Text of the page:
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Figworth Weevils


Figworth Weevils

Usually appear in

Spring to Autumn

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Caused By:-     Various species of Cionus Beetles


Cionus olivieri. The figwort weevil adults often looks like bird droppings from afar and has a brown/black body and a grey haired head and thorax and about 5mm long. There are one or two velvety black spots on the wing-cases, one in front of the other in the middle. There are several species of Figwort Weevils (Cionus species) and the colouration differs slightly. The most common in the UK is Cionus scrophulariae. The larva stage does the most damage and looks like small slimy black slugs, much like the Lily beetle larva. These are usually distasteful to predators. The larva eat the leaves, usually at the growing tips, causing the leaves to dry up. When fully grown the larvae spin spherical cocoons on the plant stems within which they pupate. The cocoons closely resemble the seed pods of figwort. They also feed on other Genus of plants apart from Figwort. Adult weevils overwinter in the soil and leaf litter and emerge around May to lay eggs. There can be two generations during Summer between May and September.Picture from Wikimedia Commmons.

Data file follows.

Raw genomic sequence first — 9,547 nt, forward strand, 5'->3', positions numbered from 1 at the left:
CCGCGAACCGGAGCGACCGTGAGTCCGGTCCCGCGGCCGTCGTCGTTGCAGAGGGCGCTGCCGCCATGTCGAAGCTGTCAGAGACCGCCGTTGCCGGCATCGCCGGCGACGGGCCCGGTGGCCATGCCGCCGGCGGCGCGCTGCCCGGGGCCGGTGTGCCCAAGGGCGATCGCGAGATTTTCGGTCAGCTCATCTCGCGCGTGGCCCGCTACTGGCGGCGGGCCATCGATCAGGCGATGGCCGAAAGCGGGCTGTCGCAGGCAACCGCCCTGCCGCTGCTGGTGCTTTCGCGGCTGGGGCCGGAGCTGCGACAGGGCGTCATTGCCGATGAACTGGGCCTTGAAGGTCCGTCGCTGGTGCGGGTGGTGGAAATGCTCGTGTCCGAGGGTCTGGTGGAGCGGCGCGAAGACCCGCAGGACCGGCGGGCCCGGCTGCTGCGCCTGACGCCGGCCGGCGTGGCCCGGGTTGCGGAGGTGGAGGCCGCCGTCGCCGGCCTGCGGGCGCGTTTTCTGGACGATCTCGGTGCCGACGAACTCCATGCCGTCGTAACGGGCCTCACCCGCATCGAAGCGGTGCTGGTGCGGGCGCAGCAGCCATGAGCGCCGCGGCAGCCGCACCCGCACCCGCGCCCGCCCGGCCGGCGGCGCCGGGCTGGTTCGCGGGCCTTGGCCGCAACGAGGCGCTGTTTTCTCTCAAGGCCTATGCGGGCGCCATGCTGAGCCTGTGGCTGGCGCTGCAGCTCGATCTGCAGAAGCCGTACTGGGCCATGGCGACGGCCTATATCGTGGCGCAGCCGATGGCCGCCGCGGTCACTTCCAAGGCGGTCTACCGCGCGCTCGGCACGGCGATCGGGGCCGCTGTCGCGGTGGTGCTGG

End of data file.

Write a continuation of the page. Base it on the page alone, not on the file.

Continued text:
See these other Weevils Apple Blossom Weevil, Beech Leaf Mining Weevil, Gorse Seed Weevil, Leaf Weevils, Nut Weevil, Pea and Bean Weevil, Turnip Gall Weevil,Vine Weevil, Weevils, Willow Flea Weevil.


Spraying with a knock down insecticide and a systemic insecticide from spring onwards. If the infestation is light or if organic practices are in use the larvae can be picked off by hand

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